It started as a cursive writing lesson in one Dallas third-grade class, but it’s become a life lesson.
When Karen Gunter, a teacher at Good Shepherd Episcopal School, showed images of the U.S. Constitution to her third-graders last fall, she realized they didn’t know how to read cursive writing.
A parent suggested Gunter contact Presbyterian Village North, a nearby retirement community, for help.
“He figured that since the residents read and write in cursive, they could help with a cursive writing lesson,” said Gunter.
And so began a special pen-pal program.
Gunter’s class was soon exchanging letters with the residents once a month, with surprising results.
“The kids are learning so much about people through letters,” said Gunter. “Technology doesn’t foster real relationships, certainly not at this age.”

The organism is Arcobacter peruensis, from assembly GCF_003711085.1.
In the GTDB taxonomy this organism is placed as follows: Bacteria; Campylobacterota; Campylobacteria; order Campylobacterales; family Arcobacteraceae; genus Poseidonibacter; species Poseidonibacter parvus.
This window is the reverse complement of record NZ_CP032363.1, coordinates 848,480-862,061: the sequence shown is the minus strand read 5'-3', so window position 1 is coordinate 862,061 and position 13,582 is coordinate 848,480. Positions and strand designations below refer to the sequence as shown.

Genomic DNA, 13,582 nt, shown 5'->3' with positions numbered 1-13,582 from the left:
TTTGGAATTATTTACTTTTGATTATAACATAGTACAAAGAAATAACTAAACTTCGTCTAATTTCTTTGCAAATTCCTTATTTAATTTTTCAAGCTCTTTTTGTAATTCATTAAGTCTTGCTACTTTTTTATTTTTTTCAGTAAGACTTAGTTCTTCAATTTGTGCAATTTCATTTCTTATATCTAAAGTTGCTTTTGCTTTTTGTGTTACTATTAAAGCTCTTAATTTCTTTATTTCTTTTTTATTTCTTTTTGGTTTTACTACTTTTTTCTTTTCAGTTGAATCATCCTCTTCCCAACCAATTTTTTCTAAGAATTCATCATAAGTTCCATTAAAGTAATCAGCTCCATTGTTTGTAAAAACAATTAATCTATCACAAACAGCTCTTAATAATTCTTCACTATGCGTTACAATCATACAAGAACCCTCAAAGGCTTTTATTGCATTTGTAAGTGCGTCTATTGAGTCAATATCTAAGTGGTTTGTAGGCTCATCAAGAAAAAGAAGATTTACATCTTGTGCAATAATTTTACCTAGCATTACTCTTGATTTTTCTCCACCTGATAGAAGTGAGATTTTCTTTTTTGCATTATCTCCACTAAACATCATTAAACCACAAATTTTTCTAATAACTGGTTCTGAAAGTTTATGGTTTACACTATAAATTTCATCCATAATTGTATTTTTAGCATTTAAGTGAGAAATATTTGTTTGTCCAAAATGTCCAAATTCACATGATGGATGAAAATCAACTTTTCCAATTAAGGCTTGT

The retirees, who include authors, former medical professionals and military veterans, have a lot to say in their letters.
One resident, Nancy Miller, writes to student Ahan Jain, 9, about her favorite team, the Dallas Cowboys. She told the Dallas Morning News she has formed “a wonderful connection” with the child.
Ahan said Miller is “really nice in her letters. We talk about who [the Cowboys are] going to get, who they’re going to cut, and who they’re going to trade.”
The program reflects the Postal Service’s efforts to promote the value of handwritten correspondence, a focus of the organization throughout April, which is National Card and Letter Writing Month.
The students are now writing outside of the pen-pal program.
“If something happens in school, my students want to write a note to someone about it — and that’s never happened before,” Gunter said.
She hopes the writing lessons will stay with students for years to come.
“I don’t think letter writing will go away. Some things can’t be sent over email.”